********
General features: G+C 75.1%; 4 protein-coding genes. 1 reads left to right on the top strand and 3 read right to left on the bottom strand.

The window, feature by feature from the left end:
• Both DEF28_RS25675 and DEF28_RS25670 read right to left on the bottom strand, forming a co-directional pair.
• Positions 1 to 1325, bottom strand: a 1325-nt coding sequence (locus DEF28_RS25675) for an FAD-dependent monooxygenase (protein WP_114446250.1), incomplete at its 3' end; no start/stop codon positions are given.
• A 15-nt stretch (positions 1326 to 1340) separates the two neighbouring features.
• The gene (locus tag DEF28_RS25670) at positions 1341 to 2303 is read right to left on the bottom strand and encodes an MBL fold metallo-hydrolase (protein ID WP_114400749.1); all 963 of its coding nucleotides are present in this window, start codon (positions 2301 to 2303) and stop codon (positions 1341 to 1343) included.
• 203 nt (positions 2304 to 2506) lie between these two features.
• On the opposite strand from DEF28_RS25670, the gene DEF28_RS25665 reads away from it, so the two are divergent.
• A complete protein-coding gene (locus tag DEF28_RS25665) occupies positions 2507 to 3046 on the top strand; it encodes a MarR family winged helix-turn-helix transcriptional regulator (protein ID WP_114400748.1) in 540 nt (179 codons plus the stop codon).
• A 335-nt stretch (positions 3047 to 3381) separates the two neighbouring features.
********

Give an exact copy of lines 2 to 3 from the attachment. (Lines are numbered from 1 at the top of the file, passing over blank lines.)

The window, feature by feature from the left end:
• Both DEF28_RS25675 and DEF28_RS25670 read right to left on the bottom strand, forming a co-directional pair.